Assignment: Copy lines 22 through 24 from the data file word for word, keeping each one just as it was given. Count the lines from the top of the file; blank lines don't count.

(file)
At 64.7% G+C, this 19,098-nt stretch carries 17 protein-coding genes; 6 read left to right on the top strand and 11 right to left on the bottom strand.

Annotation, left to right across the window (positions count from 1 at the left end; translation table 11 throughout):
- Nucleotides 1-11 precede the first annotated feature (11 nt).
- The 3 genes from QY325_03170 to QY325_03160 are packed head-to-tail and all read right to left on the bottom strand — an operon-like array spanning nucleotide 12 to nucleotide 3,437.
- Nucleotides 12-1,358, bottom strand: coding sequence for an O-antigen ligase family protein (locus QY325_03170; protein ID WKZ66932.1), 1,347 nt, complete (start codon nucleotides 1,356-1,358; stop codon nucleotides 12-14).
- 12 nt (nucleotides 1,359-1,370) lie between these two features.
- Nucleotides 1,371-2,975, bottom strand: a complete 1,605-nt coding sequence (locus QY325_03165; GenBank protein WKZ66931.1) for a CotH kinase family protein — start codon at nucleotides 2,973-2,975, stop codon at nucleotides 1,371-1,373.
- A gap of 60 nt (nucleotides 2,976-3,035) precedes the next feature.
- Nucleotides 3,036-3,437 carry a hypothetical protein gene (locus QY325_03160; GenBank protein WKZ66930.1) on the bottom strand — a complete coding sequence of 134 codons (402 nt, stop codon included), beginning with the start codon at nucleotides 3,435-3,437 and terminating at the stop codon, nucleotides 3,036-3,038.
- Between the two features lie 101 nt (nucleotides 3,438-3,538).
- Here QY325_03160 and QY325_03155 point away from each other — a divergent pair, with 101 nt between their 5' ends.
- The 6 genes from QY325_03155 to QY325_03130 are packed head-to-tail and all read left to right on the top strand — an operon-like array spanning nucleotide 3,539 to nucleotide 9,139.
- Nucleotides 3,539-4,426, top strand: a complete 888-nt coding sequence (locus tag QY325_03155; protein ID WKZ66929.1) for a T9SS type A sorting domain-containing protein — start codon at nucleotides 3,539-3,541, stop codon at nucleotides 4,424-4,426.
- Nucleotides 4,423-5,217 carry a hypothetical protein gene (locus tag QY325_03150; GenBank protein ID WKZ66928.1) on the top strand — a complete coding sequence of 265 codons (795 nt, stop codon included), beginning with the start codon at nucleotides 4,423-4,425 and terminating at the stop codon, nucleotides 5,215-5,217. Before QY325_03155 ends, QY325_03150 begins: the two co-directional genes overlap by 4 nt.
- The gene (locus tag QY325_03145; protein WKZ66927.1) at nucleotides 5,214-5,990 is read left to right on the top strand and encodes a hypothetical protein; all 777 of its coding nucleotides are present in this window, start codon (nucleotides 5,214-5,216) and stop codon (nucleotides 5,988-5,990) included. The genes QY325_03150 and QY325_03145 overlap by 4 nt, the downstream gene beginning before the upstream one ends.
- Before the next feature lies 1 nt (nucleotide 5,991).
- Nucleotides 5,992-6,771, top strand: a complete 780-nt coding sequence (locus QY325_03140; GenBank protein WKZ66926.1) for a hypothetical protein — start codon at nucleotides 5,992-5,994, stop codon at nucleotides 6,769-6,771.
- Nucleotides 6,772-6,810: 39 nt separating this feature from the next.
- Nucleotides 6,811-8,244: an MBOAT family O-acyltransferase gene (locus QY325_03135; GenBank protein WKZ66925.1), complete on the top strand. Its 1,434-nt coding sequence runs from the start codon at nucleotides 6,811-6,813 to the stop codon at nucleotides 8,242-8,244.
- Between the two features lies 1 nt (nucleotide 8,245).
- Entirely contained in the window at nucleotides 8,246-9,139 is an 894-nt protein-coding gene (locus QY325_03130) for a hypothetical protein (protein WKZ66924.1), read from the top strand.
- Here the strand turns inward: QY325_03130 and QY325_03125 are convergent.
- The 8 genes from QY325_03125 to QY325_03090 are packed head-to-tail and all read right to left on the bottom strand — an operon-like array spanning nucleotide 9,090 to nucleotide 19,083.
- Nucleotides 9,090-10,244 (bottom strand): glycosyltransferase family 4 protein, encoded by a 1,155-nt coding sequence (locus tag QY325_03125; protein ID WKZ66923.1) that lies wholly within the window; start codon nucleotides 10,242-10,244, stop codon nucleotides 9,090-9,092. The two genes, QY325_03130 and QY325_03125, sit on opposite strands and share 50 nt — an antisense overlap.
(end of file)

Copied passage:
- Here the strand turns inward: QY325_03130 and QY325_03125 are convergent.
- The 8 genes from QY325_03125 to QY325_03090 are packed head-to-tail and all read right to left on the bottom strand — an operon-like array spanning nucleotide 9,090 to nucleotide 19,083.
- Nucleotides 9,090-10,244 (bottom strand): glycosyltransferase family 4 protein, encoded by a 1,155-nt coding sequence (locus tag QY325_03125; protein ID WKZ66923.1) that lies wholly within the window; start codon nucleotides 10,242-10,244, stop codon nucleotides 9,090-9,092. The two genes, QY325_03130 and QY325_03125, sit on opposite strands and share 50 nt — an antisense overlap.